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Standing desks and other innovative workstations can help counterbalance the negative health effects of sitting.
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Alternatives to the standard desk may combat health hazards of prolonged sitting
Alternatives to the standard work desk may combat the health hazards of prolonged sitting.
The fitness ball chair: These large, bouncy creations provide the back support needed to prevent injury while encouraging active sitting.
The standing desk: Everyone's heard of these, but one of the latest iterations is the foldable cardboard desk that is portable and can adjust between a standard sitting desk and standing work station. (Refold)
The lift desk: This structure fits on top of any flat surface, and has an adjustable panel that slides up or down, allowing one to quickly transition between sitting and standing. (Lift Desk)
The trek desk: This fits over most standard treadmills. It typically has a stand for laptops and documents. (Trek Desk)
The bicycle desk: LifeSpan's fully adjustable exercise bike can be rolled beneath the workstation, converting the station into a conventional standing desk. (LifeSpan Bike Desk)
An elliptical desk: This combines a semi-recumbent elliptical chair and a desk of adjustable height, allowing one to pedal while working. (Cubii)
Lying down on the job? Does this sound worse for your health than prolonged sitting? Actually, many computer ergonomics experts agree that the easiest-on-your-body posture for interfacing with a computer is leaning back or reclining. (Altwork)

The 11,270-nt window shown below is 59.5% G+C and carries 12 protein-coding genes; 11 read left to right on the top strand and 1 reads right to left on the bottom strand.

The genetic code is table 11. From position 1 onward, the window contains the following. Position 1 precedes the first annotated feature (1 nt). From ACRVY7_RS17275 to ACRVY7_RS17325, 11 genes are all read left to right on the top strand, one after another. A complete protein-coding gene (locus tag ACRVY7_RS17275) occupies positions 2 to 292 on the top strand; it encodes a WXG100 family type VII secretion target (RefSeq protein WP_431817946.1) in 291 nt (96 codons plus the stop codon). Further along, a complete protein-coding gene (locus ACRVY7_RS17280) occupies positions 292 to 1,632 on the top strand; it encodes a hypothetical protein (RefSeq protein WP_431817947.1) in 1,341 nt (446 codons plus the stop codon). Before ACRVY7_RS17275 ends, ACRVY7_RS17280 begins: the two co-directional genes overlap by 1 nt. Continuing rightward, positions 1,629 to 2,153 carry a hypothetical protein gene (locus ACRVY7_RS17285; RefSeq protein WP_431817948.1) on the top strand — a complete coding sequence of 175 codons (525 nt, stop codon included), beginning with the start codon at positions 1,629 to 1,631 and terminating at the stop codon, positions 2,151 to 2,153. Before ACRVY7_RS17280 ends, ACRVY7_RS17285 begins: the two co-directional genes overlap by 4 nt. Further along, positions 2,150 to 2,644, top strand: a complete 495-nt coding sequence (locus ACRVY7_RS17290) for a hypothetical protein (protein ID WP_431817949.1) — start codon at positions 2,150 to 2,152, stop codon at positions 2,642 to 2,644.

If sitting is the new smoking—as health experts now tell us—then what are we to make of all the poor, desk-bound wretches at workplaces around the world? Are they doomed to early heart attacks and strokes?
If you believe those who promote “alternative desks,” then there may yet be hope for the hearts, backs, necks and circulatory systems of office employees.
As early as 2013, a Harvard Business Review blog reported that American workers spend an average of 9.3 hours a day just sitting. Extended sitting, it said, slows the body’s metabolism and affects things like HDL levels—the good cholesterol in the body.
“Research shows that this lack of physical activity is directly tied to 6 percent of the impact for heart diseases, 7 percent for type 2 diabetes, and 10 percent for breast cancer, or colon cancer,” the blog reported. “You might already know that the death rate associated with obesity in the United States is now 35 million. But do you know what it is in relationship to tobacco? Just 3.5 million.”
Maybe New Desks Can Help?
So should the desk-bound just give up?
Maybe not yet. An April 2011
New York Times Magazine article profiled two prominent physicians whose research concluded that intermittent movement throughout the day can offset “the deleterious effects of prolonged sitting,” according to the article.
Since then, manufacturers have dreamed up several types of desks that allow for movement—even while phoning, typing and crunching the figures on that Excel sheet—as seen in the slideshow above.
Dana Wilkie is an online editor/manager for SHRM.
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